Brain Game

The American Medical Association estimates that one in every 200 people will develop Parkinson’s Disease, a disorder that affects movement, speech and swallowing. There is no cure, but a video game created by Arizona researchers can detect the disease before symptoms appear. Early detection can help battle the disease.

What seems like light hearted fun is actually serious business for Chris. The speed of her wrist movement can tell researchers if she’s developing Parkinson’s Disease.

“In Parkinson’s disease these patients move the same regardless of which kind of task which kind of target they have to move to. It’s actually that difference in their velocity that is the best factor in identifying the Parkinson’s patient. ”

Richard had Parkinson’s Disease for over a year before it was diagnosed ten years ago. If it had been caught earlier, drug therapy might have calmed Richard’s tremors and made swallowing less difficult. Richard believes the video test can give others the fighting chance he never had.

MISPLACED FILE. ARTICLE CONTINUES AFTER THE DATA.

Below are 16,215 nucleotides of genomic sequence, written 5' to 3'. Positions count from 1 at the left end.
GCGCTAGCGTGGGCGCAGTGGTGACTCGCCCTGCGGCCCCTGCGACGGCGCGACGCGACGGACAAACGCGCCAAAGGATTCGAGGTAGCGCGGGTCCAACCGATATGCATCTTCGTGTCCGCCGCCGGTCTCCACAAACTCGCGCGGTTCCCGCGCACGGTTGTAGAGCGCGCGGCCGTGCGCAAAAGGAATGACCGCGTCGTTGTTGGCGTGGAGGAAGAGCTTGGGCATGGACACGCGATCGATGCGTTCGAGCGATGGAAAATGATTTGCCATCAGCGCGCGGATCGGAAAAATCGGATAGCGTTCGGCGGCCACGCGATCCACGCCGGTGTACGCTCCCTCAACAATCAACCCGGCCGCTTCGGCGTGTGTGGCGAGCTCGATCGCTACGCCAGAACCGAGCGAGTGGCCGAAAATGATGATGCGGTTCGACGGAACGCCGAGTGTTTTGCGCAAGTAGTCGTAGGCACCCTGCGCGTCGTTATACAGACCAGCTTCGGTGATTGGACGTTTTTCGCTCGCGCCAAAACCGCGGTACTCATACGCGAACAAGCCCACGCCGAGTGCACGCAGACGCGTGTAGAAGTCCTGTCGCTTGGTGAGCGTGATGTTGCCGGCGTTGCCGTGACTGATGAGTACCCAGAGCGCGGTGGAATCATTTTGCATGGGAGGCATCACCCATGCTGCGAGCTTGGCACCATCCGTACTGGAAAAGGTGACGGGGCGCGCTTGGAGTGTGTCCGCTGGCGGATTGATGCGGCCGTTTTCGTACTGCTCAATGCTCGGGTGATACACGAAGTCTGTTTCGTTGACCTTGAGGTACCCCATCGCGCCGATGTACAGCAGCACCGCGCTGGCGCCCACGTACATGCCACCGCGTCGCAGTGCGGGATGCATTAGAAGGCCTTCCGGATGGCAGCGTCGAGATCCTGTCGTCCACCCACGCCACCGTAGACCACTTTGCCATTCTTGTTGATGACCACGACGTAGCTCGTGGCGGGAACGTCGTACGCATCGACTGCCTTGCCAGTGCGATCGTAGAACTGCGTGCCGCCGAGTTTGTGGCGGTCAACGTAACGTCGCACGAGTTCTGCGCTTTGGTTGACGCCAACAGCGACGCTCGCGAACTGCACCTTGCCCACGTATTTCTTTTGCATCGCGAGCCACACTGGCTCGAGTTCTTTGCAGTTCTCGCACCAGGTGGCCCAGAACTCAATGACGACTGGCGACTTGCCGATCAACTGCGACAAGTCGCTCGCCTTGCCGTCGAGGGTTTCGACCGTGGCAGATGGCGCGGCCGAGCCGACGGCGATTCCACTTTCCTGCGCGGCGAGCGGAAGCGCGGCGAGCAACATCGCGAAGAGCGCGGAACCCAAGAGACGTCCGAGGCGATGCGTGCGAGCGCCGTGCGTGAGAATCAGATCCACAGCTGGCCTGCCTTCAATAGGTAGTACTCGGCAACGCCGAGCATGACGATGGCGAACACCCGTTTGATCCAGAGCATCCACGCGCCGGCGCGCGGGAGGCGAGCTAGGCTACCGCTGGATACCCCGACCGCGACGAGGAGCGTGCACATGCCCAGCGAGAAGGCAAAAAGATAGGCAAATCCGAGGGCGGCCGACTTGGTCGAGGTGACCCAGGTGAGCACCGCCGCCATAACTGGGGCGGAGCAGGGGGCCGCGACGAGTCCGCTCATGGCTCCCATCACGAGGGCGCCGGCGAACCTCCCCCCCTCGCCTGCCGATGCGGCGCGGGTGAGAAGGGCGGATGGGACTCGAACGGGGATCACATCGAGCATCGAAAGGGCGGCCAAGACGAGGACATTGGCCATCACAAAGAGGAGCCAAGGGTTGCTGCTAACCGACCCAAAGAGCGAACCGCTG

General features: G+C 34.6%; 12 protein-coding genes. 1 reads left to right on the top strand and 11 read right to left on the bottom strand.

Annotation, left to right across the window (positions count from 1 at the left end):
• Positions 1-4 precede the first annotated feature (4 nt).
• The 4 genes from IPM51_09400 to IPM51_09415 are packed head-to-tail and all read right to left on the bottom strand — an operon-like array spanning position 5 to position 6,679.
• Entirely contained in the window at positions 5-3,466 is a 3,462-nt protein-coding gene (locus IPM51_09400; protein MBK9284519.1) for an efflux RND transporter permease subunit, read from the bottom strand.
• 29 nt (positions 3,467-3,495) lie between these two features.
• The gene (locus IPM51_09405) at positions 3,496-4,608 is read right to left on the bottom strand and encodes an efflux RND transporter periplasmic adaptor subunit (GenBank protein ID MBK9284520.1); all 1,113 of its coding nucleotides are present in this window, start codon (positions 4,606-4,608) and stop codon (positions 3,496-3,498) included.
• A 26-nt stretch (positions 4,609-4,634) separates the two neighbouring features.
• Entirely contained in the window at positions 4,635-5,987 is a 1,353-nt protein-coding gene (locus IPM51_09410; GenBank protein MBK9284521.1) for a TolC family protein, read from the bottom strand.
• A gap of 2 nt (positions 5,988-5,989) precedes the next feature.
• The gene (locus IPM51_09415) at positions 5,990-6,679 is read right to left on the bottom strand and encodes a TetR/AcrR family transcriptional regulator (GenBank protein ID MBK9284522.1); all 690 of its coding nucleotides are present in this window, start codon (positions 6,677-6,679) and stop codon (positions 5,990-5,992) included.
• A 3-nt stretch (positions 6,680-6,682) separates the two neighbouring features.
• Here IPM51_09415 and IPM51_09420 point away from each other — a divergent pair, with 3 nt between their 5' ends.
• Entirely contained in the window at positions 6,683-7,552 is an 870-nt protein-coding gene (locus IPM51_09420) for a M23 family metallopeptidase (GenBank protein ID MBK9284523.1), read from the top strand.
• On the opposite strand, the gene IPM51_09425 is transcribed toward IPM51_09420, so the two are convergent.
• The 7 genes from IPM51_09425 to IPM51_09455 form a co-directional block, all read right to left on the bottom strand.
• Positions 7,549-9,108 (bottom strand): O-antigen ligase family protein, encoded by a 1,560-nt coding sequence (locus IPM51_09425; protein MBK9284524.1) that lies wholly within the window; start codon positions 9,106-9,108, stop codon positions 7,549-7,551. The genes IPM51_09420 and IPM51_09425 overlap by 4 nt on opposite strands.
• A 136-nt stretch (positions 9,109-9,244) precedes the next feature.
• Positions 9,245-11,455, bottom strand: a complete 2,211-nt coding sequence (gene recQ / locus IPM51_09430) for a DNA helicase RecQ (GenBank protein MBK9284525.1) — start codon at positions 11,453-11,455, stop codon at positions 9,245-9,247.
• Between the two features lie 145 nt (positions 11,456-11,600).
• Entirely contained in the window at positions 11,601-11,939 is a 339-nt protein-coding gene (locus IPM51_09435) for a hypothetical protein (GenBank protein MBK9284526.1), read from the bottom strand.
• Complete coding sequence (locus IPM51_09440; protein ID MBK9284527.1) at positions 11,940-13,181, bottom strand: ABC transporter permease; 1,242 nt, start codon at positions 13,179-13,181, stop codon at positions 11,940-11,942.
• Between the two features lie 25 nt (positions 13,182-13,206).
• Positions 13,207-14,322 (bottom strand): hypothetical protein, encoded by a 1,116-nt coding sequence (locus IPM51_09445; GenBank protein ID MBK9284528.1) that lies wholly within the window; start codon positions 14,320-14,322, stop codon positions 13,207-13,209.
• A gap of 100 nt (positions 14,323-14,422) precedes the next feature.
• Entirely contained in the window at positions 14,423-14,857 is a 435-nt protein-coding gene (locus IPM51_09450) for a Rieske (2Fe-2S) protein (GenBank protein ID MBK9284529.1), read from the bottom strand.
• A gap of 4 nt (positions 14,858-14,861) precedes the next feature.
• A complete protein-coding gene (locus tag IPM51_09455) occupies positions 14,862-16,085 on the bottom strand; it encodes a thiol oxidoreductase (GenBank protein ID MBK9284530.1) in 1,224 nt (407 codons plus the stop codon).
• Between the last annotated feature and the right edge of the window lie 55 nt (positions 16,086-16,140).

Richard, Parkinson’s patient:
“They’re non-invasive and they’re harmless tests and if it showed early onset of the disease I think it would be well for them to know it.”

The sense of smell often disappears in a Parkinson’s patient. A scratch and sniff test can detect the disease 80 percent of the time. When the video game was added, the accuracy for detecting Parkinson’s Disease rose to over 90 percent.

So the combination of them really gives us a lot more power in terms of identifying a person with Parkinson’s disease and a lot more accuracy.

Chris sailed through the tests, but her family history of Parkinson’s will always put her at higher risk. Dr. hopes that one day the video game will become as routine during annual physicals as mammograms and cholesterol readings

Source: Ivanhoe @ 1999

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